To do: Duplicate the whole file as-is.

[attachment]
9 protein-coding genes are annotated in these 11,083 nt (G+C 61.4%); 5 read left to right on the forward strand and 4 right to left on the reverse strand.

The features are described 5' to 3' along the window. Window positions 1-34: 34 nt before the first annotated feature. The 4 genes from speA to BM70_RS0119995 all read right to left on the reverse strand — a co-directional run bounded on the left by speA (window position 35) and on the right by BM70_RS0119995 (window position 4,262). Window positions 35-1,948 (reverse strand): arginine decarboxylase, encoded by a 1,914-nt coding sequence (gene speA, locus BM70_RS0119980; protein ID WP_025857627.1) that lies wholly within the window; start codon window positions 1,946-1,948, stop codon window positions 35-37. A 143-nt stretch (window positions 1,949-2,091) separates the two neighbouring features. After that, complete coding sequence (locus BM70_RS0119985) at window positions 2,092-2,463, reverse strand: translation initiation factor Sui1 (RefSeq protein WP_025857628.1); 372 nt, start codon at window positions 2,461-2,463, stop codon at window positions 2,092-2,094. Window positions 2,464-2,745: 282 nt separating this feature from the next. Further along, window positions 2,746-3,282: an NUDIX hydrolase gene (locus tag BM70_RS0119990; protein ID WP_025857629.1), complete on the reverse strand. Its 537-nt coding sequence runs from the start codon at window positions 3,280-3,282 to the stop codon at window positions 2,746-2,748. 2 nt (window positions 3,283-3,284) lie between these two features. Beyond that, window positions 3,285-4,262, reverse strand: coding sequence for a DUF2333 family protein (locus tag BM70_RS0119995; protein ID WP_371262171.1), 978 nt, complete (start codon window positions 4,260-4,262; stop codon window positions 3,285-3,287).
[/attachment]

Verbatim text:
9 protein-coding genes are annotated in these 11,083 nt (G+C 61.4%); 5 read left to right on the forward strand and 4 right to left on the reverse strand.

The features are described 5' to 3' along the window. Window positions 1-34: 34 nt before the first annotated feature. The 4 genes from speA to BM70_RS0119995 all read right to left on the reverse strand — a co-directional run bounded on the left by speA (window position 35) and on the right by BM70_RS0119995 (window position 4,262). Window positions 35-1,948 (reverse strand): arginine decarboxylase, encoded by a 1,914-nt coding sequence (gene speA, locus BM70_RS0119980; protein ID WP_025857627.1) that lies wholly within the window; start codon window positions 1,946-1,948, stop codon window positions 35-37. A 143-nt stretch (window positions 1,949-2,091) separates the two neighbouring features. After that, complete coding sequence (locus BM70_RS0119985) at window positions 2,092-2,463, reverse strand: translation initiation factor Sui1 (RefSeq protein WP_025857628.1); 372 nt, start codon at window positions 2,461-2,463, stop codon at window positions 2,092-2,094. Window positions 2,464-2,745: 282 nt separating this feature from the next. Further along, window positions 2,746-3,282: an NUDIX hydrolase gene (locus tag BM70_RS0119990; protein ID WP_025857629.1), complete on the reverse strand. Its 537-nt coding sequence runs from the start codon at window positions 3,280-3,282 to the stop codon at window positions 2,746-2,748. 2 nt (window positions 3,283-3,284) lie between these two features. Beyond that, window positions 3,285-4,262, reverse strand: coding sequence for a DUF2333 family protein (locus tag BM70_RS0119995; protein ID WP_371262171.1), 978 nt, complete (start codon window positions 4,260-4,262; stop codon window positions 3,285-3,287).